10. One of my pet peeves was going out for Valentine’s Day, Mother’s or Father’s Day and birthdays. So I changed my spending to reflect my values. I brought Valentine’s Day in as a start and spent less, but it was more romantic. Mother’s and Father’s Days were spent at home with one of the children making brunch. It was far more enjoyable and much more personal. Birthdays were shared at a special meal out since our birthdays are close. This year we went away for our birthdays. It wasn’t the amount of money, but how I spent it.

    • Mandy @ MoneyMasterMom

      I love that you cut an expense that was a societal expectation rather than a truly valued activity. You’re a ROCK STAR!

  11. I try to get as much use as possible out of something and my purchases reflect that. I still have 32″ TV in the family room purchased in 1997 because it still gets the job done.

    • Mandy @ MoneyMasterMom

      Nice, I still have a flip style pay as you go cell phone because it still get’s the job done – considering it’s job is contacting someone in case of an emergency:)

  12. I found myself nodding my head with every paragraph — yes, yes, yes! Spend according to your values, and the rest doesn’t matter. Well, as long as you’re spending money you have rather than borrowing from your future self!

    • Mandy @ MoneyMasterMom

      Awesome addition Kathleen. Some people might rationalize spending beyond their means because it’s really important or of high value. If it’s that important find a way to make more money, and stop digging a hole for future you. I think you’ve inspired a post here…. better get writing while the inspiration is flowing 🙂

  13. Perfect post Mandy. Since I am in the marketing field, I know exactly how these gimmicks play out. I create them for retailers online. I hope no one thinks bad of me now, but I am just good at it. I can make you think you “need” something and then give you a deal so you will buy it. You have to have will power and a little bit of knowledge to understand what you actually need to purchase and what you value.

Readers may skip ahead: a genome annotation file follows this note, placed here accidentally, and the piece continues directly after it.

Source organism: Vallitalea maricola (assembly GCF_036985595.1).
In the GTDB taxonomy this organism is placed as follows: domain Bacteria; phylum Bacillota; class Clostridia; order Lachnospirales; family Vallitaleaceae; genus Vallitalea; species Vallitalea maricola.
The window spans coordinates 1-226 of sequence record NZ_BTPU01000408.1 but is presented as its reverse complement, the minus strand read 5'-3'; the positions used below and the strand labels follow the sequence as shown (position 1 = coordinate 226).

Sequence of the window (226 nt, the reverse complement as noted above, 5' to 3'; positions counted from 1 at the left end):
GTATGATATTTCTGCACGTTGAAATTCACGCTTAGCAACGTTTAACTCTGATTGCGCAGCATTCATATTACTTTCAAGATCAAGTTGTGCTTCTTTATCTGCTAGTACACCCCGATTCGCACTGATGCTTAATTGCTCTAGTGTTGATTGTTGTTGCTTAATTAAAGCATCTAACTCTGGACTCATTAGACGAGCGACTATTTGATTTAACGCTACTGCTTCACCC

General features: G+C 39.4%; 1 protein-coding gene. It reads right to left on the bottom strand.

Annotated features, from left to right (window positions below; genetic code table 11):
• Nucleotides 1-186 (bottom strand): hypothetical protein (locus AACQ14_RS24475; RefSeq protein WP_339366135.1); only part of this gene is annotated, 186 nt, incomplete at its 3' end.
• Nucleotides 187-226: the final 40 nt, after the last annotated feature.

14. Mandy @ MoneyMasterMom

    Don’t worry Grayson, I’ll still be your friend 🙂

  15. Making sure my purchases reflect my values is something that I constantly work to achieve. I value quality and effort that is put into organic, locally grown, and non-GMO foods. Making a point to only consume these can be difficult if they are more expensive and harder to come by than other conventionally produced foods. It’s a cost-benefit compromise that I struggle with.

  16. I totally agree about a good deal making my day!
    I am so happy that I can put my money where my mouth is on a lot of things. I wish we had more allocated to travel, though thankfully it is an increased amount over previous years.

  17. Great post Mandy! I use to fall for every marketing trick especially infommericals on a Sunday morning. Remember the Magic Bullet?

    Lately my husband and I have had some things break and we have really had to question whether we needed to replace them or not. That is a big change for us because in the past we would have just headed out and spent the money.

  18. “If you didn’t plan on buying the DVD before you got to the store the only thing you’ve accomplished is parting with $5 that used to be in your wallet. Score one for the retailers”